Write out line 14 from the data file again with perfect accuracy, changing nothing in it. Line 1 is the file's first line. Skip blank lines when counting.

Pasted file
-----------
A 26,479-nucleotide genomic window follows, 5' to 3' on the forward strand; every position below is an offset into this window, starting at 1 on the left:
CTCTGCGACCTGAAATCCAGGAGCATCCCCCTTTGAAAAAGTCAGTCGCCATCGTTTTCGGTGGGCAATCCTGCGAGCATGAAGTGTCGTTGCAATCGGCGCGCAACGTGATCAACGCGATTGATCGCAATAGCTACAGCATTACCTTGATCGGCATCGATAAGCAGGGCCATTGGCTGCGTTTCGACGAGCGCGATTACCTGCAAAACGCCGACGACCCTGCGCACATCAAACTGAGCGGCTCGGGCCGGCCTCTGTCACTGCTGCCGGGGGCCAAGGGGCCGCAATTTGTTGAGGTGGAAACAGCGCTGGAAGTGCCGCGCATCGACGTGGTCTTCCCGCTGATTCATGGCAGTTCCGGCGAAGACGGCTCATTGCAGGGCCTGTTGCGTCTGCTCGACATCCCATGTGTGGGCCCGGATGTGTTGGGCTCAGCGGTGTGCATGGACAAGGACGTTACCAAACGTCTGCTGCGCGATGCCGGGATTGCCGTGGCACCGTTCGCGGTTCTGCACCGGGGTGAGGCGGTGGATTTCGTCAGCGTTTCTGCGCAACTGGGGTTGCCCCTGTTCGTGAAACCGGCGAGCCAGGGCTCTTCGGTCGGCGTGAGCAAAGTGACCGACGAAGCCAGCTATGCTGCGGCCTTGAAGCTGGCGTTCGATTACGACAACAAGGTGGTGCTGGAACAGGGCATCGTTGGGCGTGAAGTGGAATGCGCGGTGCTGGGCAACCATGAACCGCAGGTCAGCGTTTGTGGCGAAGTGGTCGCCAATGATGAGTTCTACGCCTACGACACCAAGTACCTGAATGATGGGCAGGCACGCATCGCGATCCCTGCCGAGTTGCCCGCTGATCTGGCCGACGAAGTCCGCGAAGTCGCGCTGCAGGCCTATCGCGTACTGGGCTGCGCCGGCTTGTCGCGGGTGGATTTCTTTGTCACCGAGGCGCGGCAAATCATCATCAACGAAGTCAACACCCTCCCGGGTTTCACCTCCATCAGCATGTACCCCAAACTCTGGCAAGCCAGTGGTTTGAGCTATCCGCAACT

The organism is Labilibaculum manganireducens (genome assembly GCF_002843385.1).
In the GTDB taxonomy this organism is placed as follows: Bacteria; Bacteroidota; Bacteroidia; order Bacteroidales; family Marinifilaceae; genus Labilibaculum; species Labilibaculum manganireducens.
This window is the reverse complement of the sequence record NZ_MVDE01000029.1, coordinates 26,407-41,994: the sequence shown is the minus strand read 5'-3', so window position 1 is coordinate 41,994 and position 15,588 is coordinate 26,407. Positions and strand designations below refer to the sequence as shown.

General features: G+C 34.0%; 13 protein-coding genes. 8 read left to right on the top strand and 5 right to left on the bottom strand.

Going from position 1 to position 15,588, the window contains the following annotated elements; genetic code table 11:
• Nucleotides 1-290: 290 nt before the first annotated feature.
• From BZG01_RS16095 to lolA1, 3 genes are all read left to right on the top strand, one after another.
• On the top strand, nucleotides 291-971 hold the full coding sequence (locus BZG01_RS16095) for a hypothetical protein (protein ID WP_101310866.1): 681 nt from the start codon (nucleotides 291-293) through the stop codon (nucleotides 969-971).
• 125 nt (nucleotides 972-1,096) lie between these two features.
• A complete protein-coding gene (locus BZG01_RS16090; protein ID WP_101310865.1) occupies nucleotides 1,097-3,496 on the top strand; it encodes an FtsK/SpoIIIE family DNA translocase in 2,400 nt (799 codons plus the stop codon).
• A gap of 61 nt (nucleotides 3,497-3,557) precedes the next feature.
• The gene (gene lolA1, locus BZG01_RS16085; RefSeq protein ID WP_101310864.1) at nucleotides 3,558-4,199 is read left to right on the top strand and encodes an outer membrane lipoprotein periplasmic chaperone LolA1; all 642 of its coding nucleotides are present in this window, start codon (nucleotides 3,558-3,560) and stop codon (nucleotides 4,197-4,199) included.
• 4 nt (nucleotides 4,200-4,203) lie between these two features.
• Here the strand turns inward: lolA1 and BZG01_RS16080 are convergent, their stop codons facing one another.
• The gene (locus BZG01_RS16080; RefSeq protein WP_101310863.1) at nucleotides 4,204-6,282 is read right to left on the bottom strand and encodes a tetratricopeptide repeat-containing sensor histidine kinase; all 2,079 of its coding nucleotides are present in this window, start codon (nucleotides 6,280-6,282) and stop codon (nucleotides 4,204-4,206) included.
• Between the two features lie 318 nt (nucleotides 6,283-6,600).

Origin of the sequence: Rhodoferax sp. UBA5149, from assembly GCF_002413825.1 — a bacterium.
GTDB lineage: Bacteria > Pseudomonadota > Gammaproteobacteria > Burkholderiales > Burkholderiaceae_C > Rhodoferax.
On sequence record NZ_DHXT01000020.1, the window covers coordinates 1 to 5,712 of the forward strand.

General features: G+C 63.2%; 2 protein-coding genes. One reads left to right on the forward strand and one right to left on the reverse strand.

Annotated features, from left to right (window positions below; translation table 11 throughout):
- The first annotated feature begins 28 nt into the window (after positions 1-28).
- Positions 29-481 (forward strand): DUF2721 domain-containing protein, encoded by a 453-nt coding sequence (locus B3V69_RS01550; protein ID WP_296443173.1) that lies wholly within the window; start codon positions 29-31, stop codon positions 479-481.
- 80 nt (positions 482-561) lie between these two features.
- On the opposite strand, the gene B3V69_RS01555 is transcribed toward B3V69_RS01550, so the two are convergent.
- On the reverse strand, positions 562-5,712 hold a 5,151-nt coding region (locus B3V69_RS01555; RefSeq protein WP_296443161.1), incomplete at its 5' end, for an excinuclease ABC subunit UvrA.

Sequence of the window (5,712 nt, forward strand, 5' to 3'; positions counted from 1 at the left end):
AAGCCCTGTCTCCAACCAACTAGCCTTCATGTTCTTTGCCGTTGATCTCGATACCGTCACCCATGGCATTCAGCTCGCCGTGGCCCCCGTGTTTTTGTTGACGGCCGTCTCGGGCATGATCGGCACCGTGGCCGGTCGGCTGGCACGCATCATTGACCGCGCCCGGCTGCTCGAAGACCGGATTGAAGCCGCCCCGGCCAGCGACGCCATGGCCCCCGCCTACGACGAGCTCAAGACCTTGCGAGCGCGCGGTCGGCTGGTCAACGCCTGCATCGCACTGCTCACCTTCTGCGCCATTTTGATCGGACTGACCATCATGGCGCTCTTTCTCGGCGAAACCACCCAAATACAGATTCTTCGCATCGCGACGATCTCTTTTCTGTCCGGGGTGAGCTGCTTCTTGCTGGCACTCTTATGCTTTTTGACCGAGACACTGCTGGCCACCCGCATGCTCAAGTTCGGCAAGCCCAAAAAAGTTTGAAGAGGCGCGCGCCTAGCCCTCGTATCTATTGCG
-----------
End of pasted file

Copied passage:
• The gene (gene lolA1, locus BZG01_RS16085; RefSeq protein ID WP_101310864.1) at nucleotides 3,558-4,199 is read left to right on the top strand and encodes an outer membrane lipoprotein periplasmic chaperone LolA1; all 642 of its coding nucleotides are present in this window, start codon (nucleotides 3,558-3,560) and stop codon (nucleotides 4,197-4,199) included.